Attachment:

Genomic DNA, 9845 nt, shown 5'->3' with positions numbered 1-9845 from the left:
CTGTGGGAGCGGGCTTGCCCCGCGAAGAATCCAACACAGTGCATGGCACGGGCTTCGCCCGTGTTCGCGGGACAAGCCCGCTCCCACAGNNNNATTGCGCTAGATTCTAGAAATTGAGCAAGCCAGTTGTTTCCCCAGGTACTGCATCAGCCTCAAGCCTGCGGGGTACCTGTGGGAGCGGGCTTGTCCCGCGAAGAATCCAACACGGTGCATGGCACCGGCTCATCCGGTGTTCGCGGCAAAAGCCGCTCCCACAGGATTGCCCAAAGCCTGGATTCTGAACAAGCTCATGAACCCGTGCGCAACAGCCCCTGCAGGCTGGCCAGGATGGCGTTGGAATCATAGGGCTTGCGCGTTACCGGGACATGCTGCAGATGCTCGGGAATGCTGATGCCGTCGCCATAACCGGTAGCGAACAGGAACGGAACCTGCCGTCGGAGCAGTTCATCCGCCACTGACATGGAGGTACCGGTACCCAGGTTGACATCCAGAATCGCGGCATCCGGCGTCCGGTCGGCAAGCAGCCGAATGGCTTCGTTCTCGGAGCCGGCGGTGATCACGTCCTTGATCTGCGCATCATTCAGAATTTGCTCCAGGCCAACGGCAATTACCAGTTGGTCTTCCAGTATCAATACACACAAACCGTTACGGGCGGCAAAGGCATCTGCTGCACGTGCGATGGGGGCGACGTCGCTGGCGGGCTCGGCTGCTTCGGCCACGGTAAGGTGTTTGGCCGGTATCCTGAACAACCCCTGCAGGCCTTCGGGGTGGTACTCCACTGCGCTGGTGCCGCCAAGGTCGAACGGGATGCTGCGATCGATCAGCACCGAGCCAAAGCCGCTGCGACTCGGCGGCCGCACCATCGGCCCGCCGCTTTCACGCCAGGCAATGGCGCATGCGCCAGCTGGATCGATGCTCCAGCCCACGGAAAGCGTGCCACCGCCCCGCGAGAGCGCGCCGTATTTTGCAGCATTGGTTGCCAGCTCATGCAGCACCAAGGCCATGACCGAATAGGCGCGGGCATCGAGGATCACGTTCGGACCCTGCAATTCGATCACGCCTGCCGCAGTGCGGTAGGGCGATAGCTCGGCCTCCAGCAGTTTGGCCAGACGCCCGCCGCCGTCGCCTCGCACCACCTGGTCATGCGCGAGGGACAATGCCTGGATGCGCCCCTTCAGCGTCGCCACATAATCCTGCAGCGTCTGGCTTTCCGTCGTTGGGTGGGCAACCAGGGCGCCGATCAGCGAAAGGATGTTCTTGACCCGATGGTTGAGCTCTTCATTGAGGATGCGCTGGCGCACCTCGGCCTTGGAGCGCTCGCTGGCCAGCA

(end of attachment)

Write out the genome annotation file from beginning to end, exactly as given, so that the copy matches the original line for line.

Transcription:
Genomic DNA, 9845 nt, shown 5'->3' with positions numbered 1-9845 from the left:
CTGTGGGAGCGGGCTTGCCCCGCGAAGAATCCAACACAGTGCATGGCACGGGCTTCGCCCGTGTTCGCGGGACAAGCCCGCTCCCACAGNNNNATTGCGCTAGATTCTAGAAATTGAGCAAGCCAGTTGTTTCCCCAGGTACTGCATCAGCCTCAAGCCTGCGGGGTACCTGTGGGAGCGGGCTTGTCCCGCGAAGAATCCAACACGGTGCATGGCACCGGCTCATCCGGTGTTCGCGGCAAAAGCCGCTCCCACAGGATTGCCCAAAGCCTGGATTCTGAACAAGCTCATGAACCCGTGCGCAACAGCCCCTGCAGGCTGGCCAGGATGGCGTTGGAATCATAGGGCTTGCGCGTTACCGGGACATGCTGCAGATGCTCGGGAATGCTGATGCCGTCGCCATAACCGGTAGCGAACAGGAACGGAACCTGCCGTCGGAGCAGTTCATCCGCCACTGACATGGAGGTACCGGTACCCAGGTTGACATCCAGAATCGCGGCATCCGGCGTCCGGTCGGCAAGCAGCCGAATGGCTTCGTTCTCGGAGCCGGCGGTGATCACGTCCTTGATCTGCGCATCATTCAGAATTTGCTCCAGGCCAACGGCAATTACCAGTTGGTCTTCCAGTATCAATACACACAAACCGTTACGGGCGGCAAAGGCATCTGCTGCACGTGCGATGGGGGCGACGTCGCTGGCGGGCTCGGCTGCTTCGGCCACGGTAAGGTGTTTGGCCGGTATCCTGAACAACCCCTGCAGGCCTTCGGGGTGGTACTCCACTGCGCTGGTGCCGCCAAGGTCGAACGGGATGCTGCGATCGATCAGCACCGAGCCAAAGCCGCTGCGACTCGGCGGCCGCACCATCGGCCCGCCGCTTTCACGCCAGGCAATGGCGCATGCGCCAGCTGGATCGATGCTCCAGCCCACGGAAAGCGTGCCACCGCCCCGCGAGAGCGCGCCGTATTTTGCAGCATTGGTTGCCAGCTCATGCAGCACCAAGGCCATGACCGAATAGGCGCGGGCATCGAGGATCACGTTCGGACCCTGCAATTCGATCACGCCTGCCGCAGTGCGGTAGGGCGATAGCTCGGCCTCCAGCAGTTTGGCCAGACGCCCGCCGCCGTCGCCTCGCACCACCTGGTCATGCGCGAGGGACAATGCCTGGATGCGCCCCTTCAGCGTCGCCACATAATCCTGCAGCGTCTGGCTTTCCGTCGTTGGGTGGGCAACCAGGGCGCCGATCAGCGAAAGGATGTTCTTGACCCGATGGTTGAGCTCTTCATTGAGGATGCGCTGGCGCACCTCGGCCTTGGAGCGCTCGCTGGCCAGCA